August 5 – 21, 2011
1100 Queen St. West
Phil Anderson asked a few questions of the coming up show from AWOL Member and one of the shows organizers Nurit Basin.
Anderson: What are the origins of the show? How did it come about and whose idea was it?
Basin: Before the Square Foot show, we ( AWOL. Gallery & Collective ) would curate and hold themed group shows in warehouses where we would invite between 25 to 40 artists for each show. We usually held these exhibitions some time in the late fall. As much as we loved putting these shows together, we had a difficult time recovering the costs that went into such big productions. In the summer of 2003 we re-grouped and were brainstorming on how we can still invite a lot of artists to show but in a smaller space such as in our gallery at AWOL. Ross Bonfanti one of the AWOL co-founders and co-directors came up with the idea to restrict the size to a square foot. This way we can invite many artists and still be able to fit all the work in a more confined space. He suggested the square foot size because at the time he was working for a faux-finishing company where everything was charged by the square foot. We first invited artists we knew and then put an open call for submissions. To our surprise we ended up having over 150 artists respond to the call.
Anderson: How has the show grown over the years and what, if any, problems came about with the growth?
Basin: The show grew in size, one year I believe it was in 2008 we had over 900 artists and over 2000 pieces of artwork. I think the biggest challenge was communicating with so many artists regarding deadlines of dropping off the artwork, making sure all the artwork is accounted for during the show, and the pick-up of the artwork. At the end of each show we learn new things on how to improve the logistics and apply them to the following year.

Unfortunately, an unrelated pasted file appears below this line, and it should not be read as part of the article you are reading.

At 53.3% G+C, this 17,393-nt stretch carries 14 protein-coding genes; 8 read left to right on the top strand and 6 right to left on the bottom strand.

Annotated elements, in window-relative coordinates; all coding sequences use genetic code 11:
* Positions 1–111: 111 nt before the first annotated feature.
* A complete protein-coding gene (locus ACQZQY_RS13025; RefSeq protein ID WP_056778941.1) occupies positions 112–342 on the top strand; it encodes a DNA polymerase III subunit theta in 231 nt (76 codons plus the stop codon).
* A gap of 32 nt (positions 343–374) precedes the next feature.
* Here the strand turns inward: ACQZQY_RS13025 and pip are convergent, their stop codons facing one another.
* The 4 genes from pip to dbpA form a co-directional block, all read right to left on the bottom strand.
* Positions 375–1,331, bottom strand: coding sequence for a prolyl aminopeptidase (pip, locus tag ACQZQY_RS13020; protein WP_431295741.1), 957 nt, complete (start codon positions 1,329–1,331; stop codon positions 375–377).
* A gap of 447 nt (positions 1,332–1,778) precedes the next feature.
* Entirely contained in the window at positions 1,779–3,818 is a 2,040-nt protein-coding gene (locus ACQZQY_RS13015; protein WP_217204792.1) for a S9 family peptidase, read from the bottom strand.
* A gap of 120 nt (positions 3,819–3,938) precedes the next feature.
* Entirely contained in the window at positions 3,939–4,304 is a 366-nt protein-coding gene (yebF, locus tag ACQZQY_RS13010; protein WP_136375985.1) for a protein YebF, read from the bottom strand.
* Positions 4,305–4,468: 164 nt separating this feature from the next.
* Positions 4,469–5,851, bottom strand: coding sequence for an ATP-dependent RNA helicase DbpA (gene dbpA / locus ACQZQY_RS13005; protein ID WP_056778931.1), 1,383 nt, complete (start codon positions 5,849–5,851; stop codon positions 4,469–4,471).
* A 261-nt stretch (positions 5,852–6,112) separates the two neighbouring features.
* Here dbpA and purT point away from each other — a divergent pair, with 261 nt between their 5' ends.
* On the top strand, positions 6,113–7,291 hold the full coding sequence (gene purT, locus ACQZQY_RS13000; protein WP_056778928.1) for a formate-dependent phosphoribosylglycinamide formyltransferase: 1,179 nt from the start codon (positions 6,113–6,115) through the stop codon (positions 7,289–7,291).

Anderson: What do think is the attraction for the public to go to Square Foot?
Basin: A couple of things such as the number of artists that take part in the show and the number and variety of works that are exhibited in one room. Once all the artwork in hung it actually starts to look like one big art piece which is the installation itself.
It also evolved into a community event where the show not only brought a lot of different artists into one space but it also brought a lot of patrons who continue to come see the show every year and follow certain artists as well as discover new ones. We even have buyers who buy pieces to add to their own square foot collections they started at home.
Anderson: It has moved location a few times. Where will it be this year? How long does it take to install the show?
Basin: This year for the first time it will be held at Twist Gallery, located at 1100 Queen Street West just west of Dovercourt. It usually takes about 3 days to install and a day to verify the locations of the pieces in the database.
Anderson: Is there any particular memorable moment from a past show that sticks in your mind?
Basin: I think every year the memorable moments are always the line-ups we get during the artist’s opening receptions. We just can’t believe how many people are in line to see an art show.
Anderson: What is the show this year looking like?
Basin: In terms of artwork, we’re not sure yet because the drop off is in a couple of weeks.
Anderson: How many artists do you anticipate participating? Have there been many applications?
Basin: Yes. We have over 600 artists registered to participate this year so far. So probably it will be in the range of 550-600 artists.
Anderson: Has there ever been a predominant theme noticeable in submissions?
Basin: Every year it varies, one year we had a lot of cat paintings, another year we had pears, last year or the year before it was the year of the portrait. It varies and that’s the exciting part as well to see what the artists are collectively and unconsciously working on.
Anderson: How do you see the show evolving in the next few years?
Basin: Other then moving locations, I think over time it evolves with the type of artwork we receive. It feels like we’ve seen everything, but every year we are still surprised and amazed at some of the work we get. Artists are always challenging themselves to see how their piece can stand out from the rest.
Note: All works are 12 x 12 inches and sell for $225 .
50% of the sale goes to the artist and 50% goes to AWOL Gallery
Friday August 5 is the Preview Gala Tickets are $20
Saturday August 6 is the public reception Free- line ups are expected